The best of Little Italy, NYC

  • Things to do
  • Festivals

Out-of-towners and locals get psyched for the annual Feast of San Gennaro, and for good reason: the event includes the best spots in Little Italy. Eat at some of the best Italian restaurants in the city, watch colorful parades, catch free concerts and of course, see the world-famous cannoli eating competition. 

RECOMMENDED: Full guide to the best NYC events in September

What is the Feast of San Gennaro?

Although the Feast of San Gennaro is a celebration of faith (folks tip their hats to the Patron Saint of Naples, Italy) the festive atmosphere, delicious food and colorful processions are what it’s known for. For 11 days, Little Italy is transformed into a red, white and green bash with special guests, live music and a cannoli eating contest.

When is the Feast of San Gennaro?

The Feast of San Gennaro 2020 is canceled. The feast usually runs for 11 days in September.

But instead, while the official San Gennaro feast is canceled along with all festivals and fairs in New York, Gelso & Grand is throwing a San Gennaro-inspired feast in Little Italy this year. The pop-up roster is stacked with some of NYC’s favorite Italian restaurants, including Don Angie’s lasagna, Di Fara’s pizza slices, Regina Grocery’s arancini, Belle’s Cafe’s rainbow cookies and Morgenstern's spumoni ice cream.

Where is the Feast of San Gennaro?

The Feast of San Gennaro is located along Mulberry Street between Canal and Houston Streets. The festival stage is located on the corner of Grand and Motts Sts and features live entertainment starting at 7:30pm each night.

What is the cannoli-eating contest?

Brave contestants square off with mountains of cannolis from Ferrara Bakery.

In depth on the Feast of San Gennaro:

Every September since 1926, in honor of the patron saint of Naples, the air in Little Italy becomes thick with the scents of smoky sausage-and-pepper sandos and fried dough. More than a million people come to stroll the strip of vendors, enjoying Italia in the form of crispy cannoli and zeppole. After almost a century of practice, the feast’s merrymakers know how to party with food in hand.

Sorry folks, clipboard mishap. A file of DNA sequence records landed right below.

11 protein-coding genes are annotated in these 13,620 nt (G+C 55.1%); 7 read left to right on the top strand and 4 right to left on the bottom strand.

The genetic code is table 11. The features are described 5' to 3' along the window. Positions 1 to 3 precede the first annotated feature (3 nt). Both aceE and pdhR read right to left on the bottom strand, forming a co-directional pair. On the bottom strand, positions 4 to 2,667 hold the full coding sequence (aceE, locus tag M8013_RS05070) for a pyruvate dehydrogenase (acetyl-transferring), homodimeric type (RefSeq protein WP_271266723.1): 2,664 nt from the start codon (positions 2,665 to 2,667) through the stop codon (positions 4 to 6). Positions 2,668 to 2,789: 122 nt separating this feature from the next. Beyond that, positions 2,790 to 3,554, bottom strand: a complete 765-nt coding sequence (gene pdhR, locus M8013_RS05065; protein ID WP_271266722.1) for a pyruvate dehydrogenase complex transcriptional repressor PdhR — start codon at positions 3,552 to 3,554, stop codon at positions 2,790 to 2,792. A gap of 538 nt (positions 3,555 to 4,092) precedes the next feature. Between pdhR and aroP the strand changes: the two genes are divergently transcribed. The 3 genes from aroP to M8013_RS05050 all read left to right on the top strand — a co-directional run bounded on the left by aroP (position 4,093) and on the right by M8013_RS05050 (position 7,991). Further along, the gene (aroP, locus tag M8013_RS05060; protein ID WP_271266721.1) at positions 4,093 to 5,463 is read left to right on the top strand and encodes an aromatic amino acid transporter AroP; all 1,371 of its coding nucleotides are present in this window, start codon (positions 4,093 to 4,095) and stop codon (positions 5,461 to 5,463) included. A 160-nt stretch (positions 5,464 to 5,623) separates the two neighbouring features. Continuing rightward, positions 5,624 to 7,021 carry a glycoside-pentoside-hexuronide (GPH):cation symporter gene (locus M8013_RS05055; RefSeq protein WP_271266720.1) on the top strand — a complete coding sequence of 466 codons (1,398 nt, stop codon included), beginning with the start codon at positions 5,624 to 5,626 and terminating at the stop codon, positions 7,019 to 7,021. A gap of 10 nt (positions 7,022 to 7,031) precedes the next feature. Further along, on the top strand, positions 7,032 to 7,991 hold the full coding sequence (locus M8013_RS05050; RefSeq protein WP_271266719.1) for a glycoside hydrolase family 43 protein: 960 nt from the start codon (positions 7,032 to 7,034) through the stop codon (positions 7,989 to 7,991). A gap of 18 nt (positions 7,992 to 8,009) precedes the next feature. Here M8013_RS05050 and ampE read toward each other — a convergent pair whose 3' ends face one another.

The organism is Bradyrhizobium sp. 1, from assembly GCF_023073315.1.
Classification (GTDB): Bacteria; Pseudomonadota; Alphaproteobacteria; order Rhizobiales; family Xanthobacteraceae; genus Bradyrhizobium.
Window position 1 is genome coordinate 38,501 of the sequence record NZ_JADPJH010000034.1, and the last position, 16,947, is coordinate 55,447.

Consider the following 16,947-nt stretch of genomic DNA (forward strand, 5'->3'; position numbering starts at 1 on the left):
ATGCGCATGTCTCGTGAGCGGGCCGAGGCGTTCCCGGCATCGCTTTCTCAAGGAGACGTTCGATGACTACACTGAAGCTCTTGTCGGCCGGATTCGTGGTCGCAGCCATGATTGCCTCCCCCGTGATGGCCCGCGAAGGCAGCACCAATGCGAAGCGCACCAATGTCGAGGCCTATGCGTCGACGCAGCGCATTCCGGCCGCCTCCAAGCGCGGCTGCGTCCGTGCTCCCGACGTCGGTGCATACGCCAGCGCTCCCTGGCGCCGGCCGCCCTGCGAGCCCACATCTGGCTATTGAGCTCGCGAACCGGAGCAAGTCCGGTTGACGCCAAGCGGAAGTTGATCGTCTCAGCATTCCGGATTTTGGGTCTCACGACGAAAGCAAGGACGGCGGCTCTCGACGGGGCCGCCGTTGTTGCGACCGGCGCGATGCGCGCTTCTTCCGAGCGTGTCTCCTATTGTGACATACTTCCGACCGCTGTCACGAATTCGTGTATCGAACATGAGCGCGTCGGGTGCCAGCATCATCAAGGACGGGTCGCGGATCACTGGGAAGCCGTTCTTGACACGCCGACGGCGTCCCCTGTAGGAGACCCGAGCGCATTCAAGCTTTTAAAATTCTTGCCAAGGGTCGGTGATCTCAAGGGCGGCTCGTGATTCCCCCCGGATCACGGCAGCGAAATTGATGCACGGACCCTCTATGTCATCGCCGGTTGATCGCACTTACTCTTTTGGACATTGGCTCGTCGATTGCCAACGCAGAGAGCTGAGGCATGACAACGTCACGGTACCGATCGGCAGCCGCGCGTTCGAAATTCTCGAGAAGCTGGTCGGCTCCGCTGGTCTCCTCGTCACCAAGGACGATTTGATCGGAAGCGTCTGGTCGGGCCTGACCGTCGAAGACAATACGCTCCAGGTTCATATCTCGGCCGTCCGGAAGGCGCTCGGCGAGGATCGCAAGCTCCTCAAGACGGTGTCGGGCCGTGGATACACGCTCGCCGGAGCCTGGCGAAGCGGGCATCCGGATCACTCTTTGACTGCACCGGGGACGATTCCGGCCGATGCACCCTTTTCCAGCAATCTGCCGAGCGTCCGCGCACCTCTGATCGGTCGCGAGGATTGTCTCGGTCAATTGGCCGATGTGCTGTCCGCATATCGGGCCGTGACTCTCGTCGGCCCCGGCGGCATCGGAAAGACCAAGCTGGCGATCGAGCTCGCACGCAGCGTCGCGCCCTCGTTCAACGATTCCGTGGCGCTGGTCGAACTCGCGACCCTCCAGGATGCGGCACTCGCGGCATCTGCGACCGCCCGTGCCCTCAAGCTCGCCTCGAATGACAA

Baccalà dons the sash

You can’t have a festival without a parade—and the Grand Procession is one heck of a parade. Grand Marshal Steve Schirripa (The Sopranos, Blue Bloods) will lead the festivities, which feature marching bands, floats, revelers and, most significantly, the statue of San Gennaro.

Pilgrimage home

As Little Italy has grown littler and less Italy-er, many Italian-American families have moved away from the neighborhood, but they still consider this fest a homecoming: You can always expect a massive showing of dedicated Staten Islanders returning to Manhattan to enjoy the provisions and work the stands with élan.


The most important question is also tricky to answer: Which vendor deserves the first bite? Lucy’s Palace, one of the most popular stalls, crafts worth-the-wait sausage-and-pepper sandwiches. Serving cheesy and meat-filled Italian egg rolls, Roll Up is not afraid of deep-frying its delights until super crispy. Alleva Dairy, the oldest cheese shop in the U.S., will provide eggplant, chicken and meatball parms for you to get your teeth around. Plus, swing by the cannoli king Caffé Palermo, which dishes out fried pastries and a unique almond-spun cheesecake cone.

Eat, for sport

Once you’re stuffed, why not marvel at some real pros as they shovel mountains of food down their throats? Swing by the inaugural Zeppole Eating Competition, sponsored by Danny on the Corner, as well as the fifth annual Meatball Eating Competition and the 22nd annual Cannoli Eating Competition, which takes place at Ferrara Bakery. If you fancy yourself a cannoli aficionado and still have room for a lot of dessert, that contest is open to the public.